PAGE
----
Harrow the Ninth, an Amazon pick for Best SFF of 2020 and the New York Times and USA Today bestselling sequel to Gideon the Ninth, turns a galaxy inside out as one necromancer struggles to survive the wreckage of herself aboard the Emperor's haunted space station.
“Lesbian necromancers explore a haunted gothic palace in space! Decadent nobles vie to serve the deathless emperor! Skeletons!” —Charles Stross on Gideon the Ninth
“Unlike anything I've ever read.” —V.E. Schwab on Gideon the Ninth
“Deft, tense and atmospheric, compellingly immersive and wildly original.” —The New York Times on Gideon the Ninth
She answered the Emperor's call.
She arrived with her arts, her wits, and her only friend.
In victory, her world has turned to ash.
After rocking the cosmos with her deathly debut, Tamsyn Muir continues the story of the penumbral Ninth House in Harrow the Ninth, a mind-twisting puzzle box of mystery, murder, magic, and mayhem. Nothing is as it seems in the halls of the Emperor, and the fate of the galaxy rests on one woman's shoulders.
Harrowhark Nonagesimus, last necromancer of the Ninth House, has been drafted by her Emperor to fight an unwinnable war. Side-by-side with a detested rival, Harrow must perfect her skills and become an angel of undeath — but her health is failing, her sword makes her nauseous, and even her mind is threatening to betray her.
Sealed in the gothic gloom of the Emperor's Mithraeum with three unfriendly teachers, hunted by the mad ghost of a murdered planet, Harrow must confront two unwelcome questions: is somebody trying to kill her? And if they succeeded, would the universe be better off?
THE LOCKED TOMB SERIES
BOOK 1: Gideon the Ninth
BOOK 2: Harrow the Ninth
BOOK 3: Nona the Ninth
BOOK 4: Alecto the Ninth
At the Publisher's request, this title is being sold without Digital Rights Management Software (DRM) applied.
APPLE BOOKS REVIEW
Perhaps New Zealand fantasy author Tamsyn Muir has never been told to stay in her lane. Or, even better, she’s heard the warning but chosen to cheerfully ignore it. Her debut novel, Gideon the Ninth, was a rollicking, snarkily funny adventure about teen lesbians in space. Harrow the Ninth picks up the story right where it left off, but it’s a very different book in mood and structure: darker and more complicated. Muir’s heroine, Harrowhark Nonagesimus, and her fellow necromancers are now in service to a godlike emperor, prepping for a battle against an otherworldly beast who could destroy their entire civilization. In some ways, the novel reads like a mystery, complete with a mid-book twist we wouldn’t dare spoil. Muir’s trademark LGBTQ+ inclusivity and madcap sense of humor are on full display—and her ingenious voice makes the novel an absolute joy to read. Bonus: This novel is so different from Gideon the Ninth that it really doesn’t matter which one you read first. Just jump in and enjoy the ride!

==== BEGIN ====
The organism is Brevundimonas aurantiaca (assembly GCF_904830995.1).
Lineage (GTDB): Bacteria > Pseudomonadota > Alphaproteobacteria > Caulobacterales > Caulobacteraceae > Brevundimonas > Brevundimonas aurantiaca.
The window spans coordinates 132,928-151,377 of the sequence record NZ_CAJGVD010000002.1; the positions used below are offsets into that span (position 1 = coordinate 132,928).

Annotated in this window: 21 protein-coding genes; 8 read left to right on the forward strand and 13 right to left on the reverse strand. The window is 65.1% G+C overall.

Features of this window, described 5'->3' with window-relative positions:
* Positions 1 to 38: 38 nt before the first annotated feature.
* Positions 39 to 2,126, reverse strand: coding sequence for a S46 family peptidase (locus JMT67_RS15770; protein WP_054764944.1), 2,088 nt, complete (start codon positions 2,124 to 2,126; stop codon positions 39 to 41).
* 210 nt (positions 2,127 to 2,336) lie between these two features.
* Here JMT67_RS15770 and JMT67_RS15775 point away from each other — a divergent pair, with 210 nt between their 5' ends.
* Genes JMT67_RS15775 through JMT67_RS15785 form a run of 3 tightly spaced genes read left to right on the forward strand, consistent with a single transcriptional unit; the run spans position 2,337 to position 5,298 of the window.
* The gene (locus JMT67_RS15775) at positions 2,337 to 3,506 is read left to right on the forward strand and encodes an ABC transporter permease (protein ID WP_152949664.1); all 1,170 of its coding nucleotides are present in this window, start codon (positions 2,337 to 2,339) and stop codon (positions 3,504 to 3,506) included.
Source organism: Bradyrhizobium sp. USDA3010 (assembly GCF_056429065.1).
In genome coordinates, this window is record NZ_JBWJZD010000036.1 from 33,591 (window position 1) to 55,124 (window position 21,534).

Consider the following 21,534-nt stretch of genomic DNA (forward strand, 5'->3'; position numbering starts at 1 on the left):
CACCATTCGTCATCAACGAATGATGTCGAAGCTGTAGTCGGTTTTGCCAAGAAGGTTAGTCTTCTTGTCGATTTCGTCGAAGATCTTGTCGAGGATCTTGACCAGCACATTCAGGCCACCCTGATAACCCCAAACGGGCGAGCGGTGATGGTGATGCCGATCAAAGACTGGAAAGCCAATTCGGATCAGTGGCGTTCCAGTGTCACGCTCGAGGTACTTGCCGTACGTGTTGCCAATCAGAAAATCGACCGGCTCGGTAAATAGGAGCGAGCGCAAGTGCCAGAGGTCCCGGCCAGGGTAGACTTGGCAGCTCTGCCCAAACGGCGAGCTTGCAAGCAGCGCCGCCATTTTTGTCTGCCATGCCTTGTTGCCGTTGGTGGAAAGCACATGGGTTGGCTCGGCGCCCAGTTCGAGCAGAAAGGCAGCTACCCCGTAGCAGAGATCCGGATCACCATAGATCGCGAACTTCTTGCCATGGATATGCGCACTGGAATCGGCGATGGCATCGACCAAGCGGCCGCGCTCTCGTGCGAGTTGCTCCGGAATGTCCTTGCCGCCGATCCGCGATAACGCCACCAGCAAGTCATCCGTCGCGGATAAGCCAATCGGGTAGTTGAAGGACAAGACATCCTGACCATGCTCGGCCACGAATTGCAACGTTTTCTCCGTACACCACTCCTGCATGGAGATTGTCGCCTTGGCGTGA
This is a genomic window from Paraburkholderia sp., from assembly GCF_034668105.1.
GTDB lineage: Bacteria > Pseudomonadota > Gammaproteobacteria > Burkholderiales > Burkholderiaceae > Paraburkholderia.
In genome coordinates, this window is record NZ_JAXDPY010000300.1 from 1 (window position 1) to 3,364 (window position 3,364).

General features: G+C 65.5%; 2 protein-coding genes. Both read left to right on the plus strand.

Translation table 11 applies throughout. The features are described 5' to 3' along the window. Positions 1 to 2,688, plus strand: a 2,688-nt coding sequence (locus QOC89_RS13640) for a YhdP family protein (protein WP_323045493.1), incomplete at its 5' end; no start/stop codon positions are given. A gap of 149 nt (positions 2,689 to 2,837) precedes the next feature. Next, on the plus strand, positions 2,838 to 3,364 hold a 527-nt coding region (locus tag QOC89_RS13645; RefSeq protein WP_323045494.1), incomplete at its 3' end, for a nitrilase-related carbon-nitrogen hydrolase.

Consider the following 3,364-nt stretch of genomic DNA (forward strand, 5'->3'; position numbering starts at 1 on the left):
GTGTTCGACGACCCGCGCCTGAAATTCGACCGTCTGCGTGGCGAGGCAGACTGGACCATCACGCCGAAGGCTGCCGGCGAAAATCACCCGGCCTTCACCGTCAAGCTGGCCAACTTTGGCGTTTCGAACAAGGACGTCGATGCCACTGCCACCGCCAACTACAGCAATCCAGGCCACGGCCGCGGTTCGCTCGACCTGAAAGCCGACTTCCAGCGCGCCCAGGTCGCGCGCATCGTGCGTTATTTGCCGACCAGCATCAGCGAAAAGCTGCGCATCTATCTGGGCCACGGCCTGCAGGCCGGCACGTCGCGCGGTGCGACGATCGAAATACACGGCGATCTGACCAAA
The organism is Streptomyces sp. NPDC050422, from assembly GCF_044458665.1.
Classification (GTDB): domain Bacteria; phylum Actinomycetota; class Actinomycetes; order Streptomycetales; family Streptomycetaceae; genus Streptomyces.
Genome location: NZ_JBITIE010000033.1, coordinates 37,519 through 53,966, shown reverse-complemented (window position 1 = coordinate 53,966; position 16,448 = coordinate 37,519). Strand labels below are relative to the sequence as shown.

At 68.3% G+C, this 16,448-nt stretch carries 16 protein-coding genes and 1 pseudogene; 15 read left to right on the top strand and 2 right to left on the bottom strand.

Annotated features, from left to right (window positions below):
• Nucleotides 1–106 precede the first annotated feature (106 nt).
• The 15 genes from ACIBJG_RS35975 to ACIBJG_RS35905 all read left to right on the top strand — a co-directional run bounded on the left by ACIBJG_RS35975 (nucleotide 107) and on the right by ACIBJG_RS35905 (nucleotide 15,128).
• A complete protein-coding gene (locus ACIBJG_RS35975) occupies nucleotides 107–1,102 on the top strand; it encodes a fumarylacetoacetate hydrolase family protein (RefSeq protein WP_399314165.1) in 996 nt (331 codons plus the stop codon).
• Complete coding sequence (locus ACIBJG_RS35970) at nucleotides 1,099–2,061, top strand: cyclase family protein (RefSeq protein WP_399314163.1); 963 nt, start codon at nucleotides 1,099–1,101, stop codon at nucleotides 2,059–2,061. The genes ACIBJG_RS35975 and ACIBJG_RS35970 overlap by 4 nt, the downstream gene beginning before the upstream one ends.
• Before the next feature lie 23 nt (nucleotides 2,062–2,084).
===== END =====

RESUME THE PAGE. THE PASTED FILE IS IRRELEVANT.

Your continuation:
The masterful second genre-bending tale in Muir's Locked Tomb trilogy (after Gideon the Ninth) ratchets up the horror, hijinks, and gallows humor of the series to a fever pitch. Queer necromancer Harrowhark Nonagesimus, heir to the Ninth House, has gotten everything she's ever wanted: as a newly minted Lyctor, she's earned a place by the side of the Necrolord Prime and a chance to revive her dying House. But something went wrong during her transformation, leaving her Lyctorhood incomplete and her health failing, wracked by hallucinations and altered memories. When King Undying summons her to his ancient palace in the far reaches of space, she's trapped both by its strange corridors and by her faltering mind, with only her detestable rival Ianthe, three ancient and unfriendly fellow Lyctors, and the eccentric Emperor himself for company, as she begins to suspect that someone wants her dead. Muir's labyrinthine plot raises the stakes of the series as it pushes the characters to their limits, exploring their trauma and anguish while keeping intact the irreverent comedy, grisly necromantic science, and gothic sensibilities that fans expect. Ending on a heart-stopping cliffhanger sure to have readers clamoring for the next installment, this dark, bloody puzzle box of a sequel is a knockout.